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Strategic planning gsw Strategic planning gsw Presentation Transcript

  • Current Thinking on StrategicPlanning and ImplementationCap Gemini Ernst & YoungJuly 2001
  • We’re trying to answer two questions• How do global, multi-business line companies develop strategy? – Focused on the role of the corporate centre in helping companies make, communicate and implement strategies.• What is the latest thinking on how these companies should develop strategy? – What does “good” look like? – Best practice? – Useful approaches? It is intended to foster discussion about how to address the key challenges. Cap Gemini Ernst & Young • Proprietary and Confidential -2- LSLab6.07.01ab
  • Document structure• Corporate Strategic Planning?: – Why Do It? – How Does It Happen? – What Does It Look Like? – What Are Some of the Pitfalls?• Evolving Ideas on What “Good” Looks Like• Implementing Strategic Intent• Company Examples• Implications for Global, Multi-business Companies Cap Gemini Ernst & Young • Proprietary and Confidential -3- LSLab6.07.01ab View slide
  • Corporate Strategic Planning• Why Do It?• How Does It Happen?• What Does It Look Like?• What Are Some of the Pitfalls? View slide
  • Why have a corporate strategic planning function?• To be the custodian of the overall best interests of the corporation: – Maximise the overall performance of the business portfolio – Manage trade-offs across the business – Tee-up investment/resource-allocation choices and decisions• To set the “boundaries” of the company: – What’s in the portfolio – Manage merger and acquisition activity• To steer and influence “strategy making”: – Influence managers in the business unit – Determine key mechanisms (planning procedures, hurdle rates, control processes, organisational processes) – Develop culture in which business units propose and implement strategy. Cap Gemini Ernst & Young • Proprietary and Confidential -5- LSLab6.07.01ab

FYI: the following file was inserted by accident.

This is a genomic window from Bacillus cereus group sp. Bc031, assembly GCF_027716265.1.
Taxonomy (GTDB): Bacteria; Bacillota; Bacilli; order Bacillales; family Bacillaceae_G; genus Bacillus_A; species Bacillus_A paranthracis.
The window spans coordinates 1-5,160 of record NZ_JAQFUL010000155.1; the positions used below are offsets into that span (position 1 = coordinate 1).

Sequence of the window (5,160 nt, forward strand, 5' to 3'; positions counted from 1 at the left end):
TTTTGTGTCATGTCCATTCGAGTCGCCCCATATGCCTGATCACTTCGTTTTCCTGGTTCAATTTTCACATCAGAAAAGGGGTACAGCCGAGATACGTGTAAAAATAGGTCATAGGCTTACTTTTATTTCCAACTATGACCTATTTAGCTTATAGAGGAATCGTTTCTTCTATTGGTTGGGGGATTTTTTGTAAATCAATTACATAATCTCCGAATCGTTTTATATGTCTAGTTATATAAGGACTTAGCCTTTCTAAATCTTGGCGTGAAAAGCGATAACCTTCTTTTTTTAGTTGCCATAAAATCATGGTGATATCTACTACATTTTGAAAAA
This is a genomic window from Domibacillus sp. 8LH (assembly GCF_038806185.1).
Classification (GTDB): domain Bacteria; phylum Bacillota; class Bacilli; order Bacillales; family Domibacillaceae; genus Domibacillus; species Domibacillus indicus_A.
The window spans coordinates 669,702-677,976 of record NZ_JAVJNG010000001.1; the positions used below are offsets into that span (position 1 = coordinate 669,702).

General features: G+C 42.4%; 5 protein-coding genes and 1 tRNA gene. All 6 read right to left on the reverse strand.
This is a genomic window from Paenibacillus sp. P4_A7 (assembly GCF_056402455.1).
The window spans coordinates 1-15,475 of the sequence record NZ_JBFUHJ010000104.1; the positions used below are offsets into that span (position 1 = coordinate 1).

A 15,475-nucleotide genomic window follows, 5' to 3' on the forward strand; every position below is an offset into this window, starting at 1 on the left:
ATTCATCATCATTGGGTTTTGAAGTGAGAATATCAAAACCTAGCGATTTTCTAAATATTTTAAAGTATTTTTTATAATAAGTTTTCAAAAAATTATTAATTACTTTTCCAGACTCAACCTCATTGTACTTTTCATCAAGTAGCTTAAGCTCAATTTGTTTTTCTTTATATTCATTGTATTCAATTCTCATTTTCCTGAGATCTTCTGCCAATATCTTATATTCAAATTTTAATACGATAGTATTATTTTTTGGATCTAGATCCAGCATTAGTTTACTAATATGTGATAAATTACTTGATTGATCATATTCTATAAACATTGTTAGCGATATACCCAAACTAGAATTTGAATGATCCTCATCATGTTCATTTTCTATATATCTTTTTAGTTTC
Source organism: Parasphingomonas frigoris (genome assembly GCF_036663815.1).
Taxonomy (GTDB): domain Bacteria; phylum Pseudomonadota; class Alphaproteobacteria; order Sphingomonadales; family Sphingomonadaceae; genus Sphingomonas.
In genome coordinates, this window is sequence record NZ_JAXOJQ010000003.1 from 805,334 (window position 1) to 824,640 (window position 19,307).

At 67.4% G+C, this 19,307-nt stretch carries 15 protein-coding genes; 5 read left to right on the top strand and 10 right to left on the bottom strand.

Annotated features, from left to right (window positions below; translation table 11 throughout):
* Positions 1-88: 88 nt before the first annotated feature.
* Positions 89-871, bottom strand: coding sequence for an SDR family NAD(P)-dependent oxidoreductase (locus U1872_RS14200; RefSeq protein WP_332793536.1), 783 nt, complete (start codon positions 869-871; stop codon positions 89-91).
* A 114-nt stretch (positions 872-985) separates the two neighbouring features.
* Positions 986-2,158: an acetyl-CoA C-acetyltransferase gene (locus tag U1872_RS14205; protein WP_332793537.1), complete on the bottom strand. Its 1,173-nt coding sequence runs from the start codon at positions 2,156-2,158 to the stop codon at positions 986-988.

• How does it happen? Formal Strategic Opportunistic Planning Process And/Or Process • Set calendar • One-off event or process • Links corporate and BU • Possibly triggered by internal strategic plans or external changes • Linked to planning and • Could be managed internally, budgeting cycle or draw on external help • May or may not be linked to planning and budgeting Cap Gemini Ernst & Young • Proprietary and Confidential -6- LSLab6.07.01ab
  • What does it look like? It’s very Varied Centre very involved in Centre very detached BU strategies Elaborate planning No planning systems systems Strategic discussions Strategy discussions ad very structured and hoc and informal formal Centre initiates and Centre reacts to BU executes acquisitions acquisition proposals etc Cap Gemini Ernst & Young • Proprietary and Confidential -7- LSLab6.07.01ab
  • What are the pitfalls? Pitfall Definition Habits of Mind • Tunnel vision, blindspots, or enthusiasms about the right strategy Barons • Senior group executives fight to build up their own territories with little regard for the corporate interest Interference • Corporate influence over business unit strategies seen as arbitrary, unpredictable, indiscriminate or uninformed Exercise in Cleverness • Fall into an adversarial mode in which corporate and business levels try to score points off each other Bureaucracy • Seen as a planning exercise, a repetitive annual event that adds little value Hockey-sticks • Over-optimistic projections which reduce the value, and credibility of planning and control Lip Service • Disconnect between strategic goals and what really influences promotion and financial rewards—people pay lip-service to the strategy Control Games • Control objectives can become ends in themselves and gamesmanship to meet defined targets can damage long term business health Moving the Goalposts • Shifting strategic objectives “Yes, Chairman” • Studies arrive at conclusions that already enjoyed wide support in the business Strategy and Inaction • Communication and consensus-building is not an integral part of the strategic decision making processSource: Michael Goold and Andrew Campbell, Strategies and Styles, 1987. Cap Gemini Ernst & Young • Proprietary and Confidential -8- LSLab6.07.01ab
  • Evolving Ideas on What “Good”Looks Like